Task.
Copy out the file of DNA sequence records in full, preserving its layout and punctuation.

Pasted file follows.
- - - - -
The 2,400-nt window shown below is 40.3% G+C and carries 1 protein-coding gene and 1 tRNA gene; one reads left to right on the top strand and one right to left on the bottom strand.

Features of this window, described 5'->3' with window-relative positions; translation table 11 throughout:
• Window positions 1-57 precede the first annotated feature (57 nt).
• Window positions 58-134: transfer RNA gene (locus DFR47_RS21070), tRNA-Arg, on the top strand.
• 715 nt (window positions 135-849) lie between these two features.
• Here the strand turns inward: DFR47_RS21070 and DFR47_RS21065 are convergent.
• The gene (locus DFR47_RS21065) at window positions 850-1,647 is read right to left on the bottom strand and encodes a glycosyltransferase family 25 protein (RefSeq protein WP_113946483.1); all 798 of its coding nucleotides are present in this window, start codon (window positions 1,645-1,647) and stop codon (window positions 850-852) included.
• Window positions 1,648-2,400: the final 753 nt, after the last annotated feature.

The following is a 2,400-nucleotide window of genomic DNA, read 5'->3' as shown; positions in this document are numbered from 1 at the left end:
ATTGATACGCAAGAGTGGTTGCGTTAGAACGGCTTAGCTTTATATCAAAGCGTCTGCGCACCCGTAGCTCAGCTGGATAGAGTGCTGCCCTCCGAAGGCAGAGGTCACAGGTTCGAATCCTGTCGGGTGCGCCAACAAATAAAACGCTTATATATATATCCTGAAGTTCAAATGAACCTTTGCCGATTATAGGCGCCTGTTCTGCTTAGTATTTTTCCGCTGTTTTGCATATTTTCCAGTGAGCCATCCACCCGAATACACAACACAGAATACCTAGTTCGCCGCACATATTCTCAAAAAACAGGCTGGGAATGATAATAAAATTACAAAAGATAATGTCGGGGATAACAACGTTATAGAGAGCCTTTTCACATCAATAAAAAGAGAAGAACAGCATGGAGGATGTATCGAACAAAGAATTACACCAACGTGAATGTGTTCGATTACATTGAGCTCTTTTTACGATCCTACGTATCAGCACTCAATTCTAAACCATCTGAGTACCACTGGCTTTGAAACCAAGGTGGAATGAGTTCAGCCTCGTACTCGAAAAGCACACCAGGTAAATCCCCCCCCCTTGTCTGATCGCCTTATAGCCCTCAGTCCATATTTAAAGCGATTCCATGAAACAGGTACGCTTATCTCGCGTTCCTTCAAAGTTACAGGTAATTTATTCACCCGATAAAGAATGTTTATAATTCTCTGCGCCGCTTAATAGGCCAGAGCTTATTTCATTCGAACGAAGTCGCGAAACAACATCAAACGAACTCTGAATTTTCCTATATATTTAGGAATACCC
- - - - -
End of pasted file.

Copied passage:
The 2,400-nt window shown below is 40.3% G+C and carries 1 protein-coding gene and 1 tRNA gene; one reads left to right on the top strand and one right to left on the bottom strand.

Features of this window, described 5'->3' with window-relative positions; translation table 11 throughout:
• Window positions 1-57 precede the first annotated feature (57 nt).
• Window positions 58-134: transfer RNA gene (locus DFR47_RS21070), tRNA-Arg, on the top strand.
• 715 nt (window positions 135-849) lie between these two features.
• Here the strand turns inward: DFR47_RS21070 and DFR47_RS21065 are convergent.
• The gene (locus DFR47_RS21065) at window positions 850-1,647 is read right to left on the bottom strand and encodes a glycosyltransferase family 25 protein (RefSeq protein WP_113946483.1); all 798 of its coding nucleotides are present in this window, start codon (window positions 1,645-1,647) and stop codon (window positions 850-852) included.
• Window positions 1,648-2,400: the final 753 nt, after the last annotated feature.

The following is a 2,400-nucleotide window of genomic DNA, read 5'->3' as shown; positions in this document are numbered from 1 at the left end:
ATTGATACGCAAGAGTGGTTGCGTTAGAACGGCTTAGCTTTATATCAAAGCGTCTGCGCACCCGTAGCTCAGCTGGATAGAGTGCTGCCCTCCGAAGGCAGAGGTCACAGGTTCGAATCCTGTCGGGTGCGCCAACAAATAAAACGCTTATATATATATCCTGAAGTTCAAATGAACCTTTGCCGATTATAGGCGCCTGTTCTGCTTAGTATTTTTCCGCTGTTTTGCATATTTTCCAGTGAGCCATCCACCCGAATACACAACACAGAATACCTAGTTCGCCGCACATATTCTCAAAAAACAGGCTGGGAATGATAATAAAATTACAAAAGATAATGTCGGGGATAACAACGTTATAGAGAGCCTTTTCACATCAATAAAAAGAGAAGAACAGCATGGAGGATGTATCGAACAAAGAATTACACCAACGTGAATGTGTTCGATTACATTGAGCTCTTTTTACGATCCTACGTATCAGCACTCAATTCTAAACCATCTGAGTACCACTGGCTTTGAAACCAAGGTGGAATGAGTTCAGCCTCGTACTCGAAAAGCACACCAGGTAAATCCCCCCCCCTTGTCTGATCGCCTTATAGCCCTCAGTCCATATTTAAAGCGATTCCATGAAACAGGTACGCTTATCTCGCGTTCCTTCAAAGTTACAGGTAATTTATTCACCCGATAAAGAATGTTTATAATTCTCTGCGCCGCTTAATAGGCCAGAGCTTATTTCATTCGAACGAAGTCGCGAAACAACATCAAACGAACTCTGAATTTTCCTATATATTTAGGAATACCC